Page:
Floridians who want to sue local governments or the state for personal injuries must give the government advance notice that they are preparing a lawsuit. Usually, this requirement applies in car accidents due to faulty road construction or maintenance.
But what about claims for retaliation for filing a workers’ compensation claim when the governmental unit is the employer? The Florida Supreme Court recently addressed that question.
Recent case: Charlene Bifulco claimed she was fired from her government job after filing a workers’ compensation claim. She sued, but didn’t give prior notice. Her former employer said she had to—just like anyone else who sues the state for wrongful conduct.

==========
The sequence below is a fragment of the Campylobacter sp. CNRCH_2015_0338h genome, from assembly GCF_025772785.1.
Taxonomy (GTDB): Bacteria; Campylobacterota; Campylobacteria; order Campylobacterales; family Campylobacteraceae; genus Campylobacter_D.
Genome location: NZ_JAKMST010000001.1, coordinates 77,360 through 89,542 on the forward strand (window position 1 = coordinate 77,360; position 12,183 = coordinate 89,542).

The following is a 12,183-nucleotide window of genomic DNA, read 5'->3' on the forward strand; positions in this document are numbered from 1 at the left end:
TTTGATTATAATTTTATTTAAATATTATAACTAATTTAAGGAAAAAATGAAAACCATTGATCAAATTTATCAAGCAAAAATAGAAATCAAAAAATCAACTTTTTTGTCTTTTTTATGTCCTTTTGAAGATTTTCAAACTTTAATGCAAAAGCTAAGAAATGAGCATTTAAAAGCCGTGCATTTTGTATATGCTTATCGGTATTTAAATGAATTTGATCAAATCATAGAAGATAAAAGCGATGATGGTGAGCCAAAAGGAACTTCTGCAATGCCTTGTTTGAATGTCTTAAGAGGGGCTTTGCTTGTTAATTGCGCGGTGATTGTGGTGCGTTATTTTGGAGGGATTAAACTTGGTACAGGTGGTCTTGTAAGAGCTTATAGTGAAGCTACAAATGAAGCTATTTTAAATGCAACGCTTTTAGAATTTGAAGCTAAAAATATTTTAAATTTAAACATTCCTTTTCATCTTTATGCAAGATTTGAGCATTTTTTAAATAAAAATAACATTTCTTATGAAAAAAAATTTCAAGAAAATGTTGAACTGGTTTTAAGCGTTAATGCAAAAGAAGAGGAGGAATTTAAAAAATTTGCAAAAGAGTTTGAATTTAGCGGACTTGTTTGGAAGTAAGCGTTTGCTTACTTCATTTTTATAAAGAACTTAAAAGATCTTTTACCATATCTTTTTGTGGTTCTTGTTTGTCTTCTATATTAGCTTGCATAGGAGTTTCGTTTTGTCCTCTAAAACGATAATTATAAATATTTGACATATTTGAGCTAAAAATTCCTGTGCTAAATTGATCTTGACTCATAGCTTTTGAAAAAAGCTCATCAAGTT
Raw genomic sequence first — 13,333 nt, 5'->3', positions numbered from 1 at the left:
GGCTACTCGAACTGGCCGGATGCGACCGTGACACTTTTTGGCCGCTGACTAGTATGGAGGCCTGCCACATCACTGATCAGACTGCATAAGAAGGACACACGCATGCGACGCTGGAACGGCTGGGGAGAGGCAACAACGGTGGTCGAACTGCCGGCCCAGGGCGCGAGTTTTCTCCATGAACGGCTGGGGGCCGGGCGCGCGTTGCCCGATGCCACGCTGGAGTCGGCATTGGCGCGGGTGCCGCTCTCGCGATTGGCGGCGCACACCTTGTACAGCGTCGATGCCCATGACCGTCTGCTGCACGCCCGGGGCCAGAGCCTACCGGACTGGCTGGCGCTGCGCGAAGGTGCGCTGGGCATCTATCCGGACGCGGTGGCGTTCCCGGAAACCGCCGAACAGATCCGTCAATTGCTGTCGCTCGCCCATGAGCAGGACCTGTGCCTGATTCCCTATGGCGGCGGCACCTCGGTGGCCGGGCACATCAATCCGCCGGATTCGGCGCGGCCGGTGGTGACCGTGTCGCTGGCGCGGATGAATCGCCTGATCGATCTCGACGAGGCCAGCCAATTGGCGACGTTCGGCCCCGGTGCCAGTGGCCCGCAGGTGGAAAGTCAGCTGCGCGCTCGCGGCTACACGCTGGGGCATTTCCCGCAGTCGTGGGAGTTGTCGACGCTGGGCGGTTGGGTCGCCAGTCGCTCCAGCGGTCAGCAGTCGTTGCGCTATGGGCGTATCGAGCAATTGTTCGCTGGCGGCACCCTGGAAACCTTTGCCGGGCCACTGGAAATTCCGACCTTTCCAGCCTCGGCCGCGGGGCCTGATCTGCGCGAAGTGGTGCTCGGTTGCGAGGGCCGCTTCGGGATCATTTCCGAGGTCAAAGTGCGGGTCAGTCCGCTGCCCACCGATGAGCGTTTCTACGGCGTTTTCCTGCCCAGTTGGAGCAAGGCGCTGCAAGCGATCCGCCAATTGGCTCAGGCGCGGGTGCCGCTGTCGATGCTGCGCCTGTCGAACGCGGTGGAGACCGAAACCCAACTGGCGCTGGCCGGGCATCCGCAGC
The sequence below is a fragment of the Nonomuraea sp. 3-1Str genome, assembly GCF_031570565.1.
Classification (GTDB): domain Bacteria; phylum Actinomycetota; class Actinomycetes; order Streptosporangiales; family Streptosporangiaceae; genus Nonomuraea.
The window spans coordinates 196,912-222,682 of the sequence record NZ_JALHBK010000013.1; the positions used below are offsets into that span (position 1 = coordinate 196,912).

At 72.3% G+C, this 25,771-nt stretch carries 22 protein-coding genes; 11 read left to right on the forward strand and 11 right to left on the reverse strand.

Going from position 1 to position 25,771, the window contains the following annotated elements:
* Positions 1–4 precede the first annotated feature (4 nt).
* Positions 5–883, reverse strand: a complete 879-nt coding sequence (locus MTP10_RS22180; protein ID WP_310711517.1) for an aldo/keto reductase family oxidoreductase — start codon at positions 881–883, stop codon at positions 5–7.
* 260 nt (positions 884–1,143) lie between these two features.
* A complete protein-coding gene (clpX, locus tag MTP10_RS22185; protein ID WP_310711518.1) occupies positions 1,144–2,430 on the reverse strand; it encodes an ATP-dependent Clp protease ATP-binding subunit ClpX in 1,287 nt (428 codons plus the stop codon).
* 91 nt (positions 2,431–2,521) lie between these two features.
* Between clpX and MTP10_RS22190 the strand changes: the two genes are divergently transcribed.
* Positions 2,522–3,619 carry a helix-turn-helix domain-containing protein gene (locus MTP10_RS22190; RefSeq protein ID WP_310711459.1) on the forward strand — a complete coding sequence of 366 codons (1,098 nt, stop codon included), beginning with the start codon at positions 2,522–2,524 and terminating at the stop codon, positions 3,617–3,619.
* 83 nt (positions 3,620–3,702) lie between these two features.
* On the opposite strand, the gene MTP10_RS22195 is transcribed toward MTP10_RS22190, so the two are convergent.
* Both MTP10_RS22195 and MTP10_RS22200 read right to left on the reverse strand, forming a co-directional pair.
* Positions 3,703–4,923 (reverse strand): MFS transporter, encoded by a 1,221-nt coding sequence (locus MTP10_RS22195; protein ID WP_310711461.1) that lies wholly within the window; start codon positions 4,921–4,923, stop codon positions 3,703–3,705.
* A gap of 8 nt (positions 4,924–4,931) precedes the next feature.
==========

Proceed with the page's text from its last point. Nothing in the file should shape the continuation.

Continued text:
The Florida Supreme Court disagreed, concluding that the workers’ compensation law waived the requirement. (Bifulco v. Patient Business and Financial Services, No. SC09-172, Supreme Court of Florida, 2010)
- Prepare to reinstate worker fired for working with OSHA
- Employee has used all FMLA leave? Assess disability status before terminating
- Buffalo cheese maker melts under OSHA heat
- Another worry when complaints get to court: Retaliation may be criminal conspiracy
- NLRB clamps down on internal investigation confidentiality